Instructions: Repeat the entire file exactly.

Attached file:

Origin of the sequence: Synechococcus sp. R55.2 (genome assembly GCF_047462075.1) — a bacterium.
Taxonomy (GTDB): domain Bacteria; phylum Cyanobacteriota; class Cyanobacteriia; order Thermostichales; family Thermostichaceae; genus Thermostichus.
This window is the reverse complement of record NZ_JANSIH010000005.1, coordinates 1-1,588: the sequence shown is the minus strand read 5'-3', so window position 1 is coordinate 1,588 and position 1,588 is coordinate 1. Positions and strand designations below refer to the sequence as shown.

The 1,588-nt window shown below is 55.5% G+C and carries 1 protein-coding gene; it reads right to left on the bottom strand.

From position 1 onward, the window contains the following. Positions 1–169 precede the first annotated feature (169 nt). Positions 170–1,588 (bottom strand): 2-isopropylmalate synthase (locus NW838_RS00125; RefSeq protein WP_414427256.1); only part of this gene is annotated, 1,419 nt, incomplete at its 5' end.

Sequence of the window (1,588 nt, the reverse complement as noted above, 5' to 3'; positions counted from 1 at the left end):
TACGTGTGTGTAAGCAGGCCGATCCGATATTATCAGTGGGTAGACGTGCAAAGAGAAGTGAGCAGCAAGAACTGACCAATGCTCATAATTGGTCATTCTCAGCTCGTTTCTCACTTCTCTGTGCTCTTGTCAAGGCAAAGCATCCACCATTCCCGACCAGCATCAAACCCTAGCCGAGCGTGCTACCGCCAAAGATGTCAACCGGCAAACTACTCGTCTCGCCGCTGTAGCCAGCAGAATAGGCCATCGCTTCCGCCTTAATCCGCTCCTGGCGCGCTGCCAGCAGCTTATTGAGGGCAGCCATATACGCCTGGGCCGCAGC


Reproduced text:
Origin of the sequence: Synechococcus sp. R55.2 (genome assembly GCF_047462075.1) — a bacterium.
Taxonomy (GTDB): domain Bacteria; phylum Cyanobacteriota; class Cyanobacteriia; order Thermostichales; family Thermostichaceae; genus Thermostichus.
This window is the reverse complement of record NZ_JANSIH010000005.1, coordinates 1-1,588: the sequence shown is the minus strand read 5'-3', so window position 1 is coordinate 1,588 and position 1,588 is coordinate 1. Positions and strand designations below refer to the sequence as shown.

The 1,588-nt window shown below is 55.5% G+C and carries 1 protein-coding gene; it reads right to left on the bottom strand.

From position 1 onward, the window contains the following. Positions 1–169 precede the first annotated feature (169 nt). Positions 170–1,588 (bottom strand): 2-isopropylmalate synthase (locus NW838_RS00125; RefSeq protein WP_414427256.1); only part of this gene is annotated, 1,419 nt, incomplete at its 5' end.

Sequence of the window (1,588 nt, the reverse complement as noted above, 5' to 3'; positions counted from 1 at the left end):
TACGTGTGTGTAAGCAGGCCGATCCGATATTATCAGTGGGTAGACGTGCAAAGAGAAGTGAGCAGCAAGAACTGACCAATGCTCATAATTGGTCATTCTCAGCTCGTTTCTCACTTCTCTGTGCTCTTGTCAAGGCAAAGCATCCACCATTCCCGACCAGCATCAAACCCTAGCCGAGCGTGCTACCGCCAAAGATGTCAACCGGCAAACTACTCGTCTCGCCGCTGTAGCCAGCAGAATAGGCCATCGCTTCCGCCTTAATCCGCTCCTGGCGCGCTGCCAGCAGCTTATTGAGGGCAGCCATATACGCCTGGGCCGCAGC